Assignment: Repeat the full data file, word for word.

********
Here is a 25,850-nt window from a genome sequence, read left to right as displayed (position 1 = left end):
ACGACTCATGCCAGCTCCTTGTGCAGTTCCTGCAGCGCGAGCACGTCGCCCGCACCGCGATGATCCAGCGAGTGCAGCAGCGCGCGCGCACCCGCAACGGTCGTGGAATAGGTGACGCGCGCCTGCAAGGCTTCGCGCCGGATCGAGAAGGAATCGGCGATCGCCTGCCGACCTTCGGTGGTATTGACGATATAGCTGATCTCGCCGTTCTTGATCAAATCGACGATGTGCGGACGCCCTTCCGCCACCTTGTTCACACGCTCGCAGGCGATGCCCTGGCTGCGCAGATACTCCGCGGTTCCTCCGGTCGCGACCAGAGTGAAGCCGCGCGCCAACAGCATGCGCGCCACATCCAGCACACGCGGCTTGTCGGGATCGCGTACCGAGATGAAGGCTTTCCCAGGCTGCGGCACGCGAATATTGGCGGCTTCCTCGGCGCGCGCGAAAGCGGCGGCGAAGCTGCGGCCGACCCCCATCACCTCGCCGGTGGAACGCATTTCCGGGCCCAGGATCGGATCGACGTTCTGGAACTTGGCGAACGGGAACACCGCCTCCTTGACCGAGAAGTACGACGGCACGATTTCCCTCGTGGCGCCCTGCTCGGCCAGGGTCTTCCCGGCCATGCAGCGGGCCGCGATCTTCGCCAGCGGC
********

Here is a 25,850-nt window from a genome sequence, read left to right as displayed (position 1 = left end):
ACGACTCATGCCAGCTCCTTGTGCAGTTCCTGCAGCGCGAGCACGTCGCCCGCACCGCGATGATCCAGCGAGTGCAGCAGCGCGCGCGCACCCGCAACGGTCGTGGAATAGGTGACGCGCGCCTGCAAGGCTTCGCGCCGGATCGAGAAGGAATCGGCGATCGCCTGCCGACCTTCGGTGGTATTGACGATATAGCTGATCTCGCCGTTCTTGATCAAATCGACGATGTGCGGACGCCCTTCCGCCACCTTGTTCACACGCTCGCAGGCGATGCCCTGGCTGCGCAGATACTCCGCGGTTCCTCCGGTCGCGACCAGAGTGAAGCCGCGCGCCAACAGCATGCGCGCCACATCCAGCACACGCGGCTTGTCGGGATCGCGTACCGAGATGAAGGCTTTCCCAGGCTGCGGCACGCGAATATTGGCGGCTTCCTCGGCGCGCGCGAAAGCGGCGGCGAAGCTGCGGCCGACCCCCATCACCTCGCCGGTGGAACGCATTTCCGGGCCCAGGATCGGATCGACGTTCTGGAACTTGGCGAACGGGAACACCGCCTCCTTGACCGAGAAGTACGACGGCACGATTTCCCTCGTGGCGCCCTGCTCGGCCAGGGTCTTCCCGGCCATGCAGCGGGCCGCGATCTTCGCCAGCGGC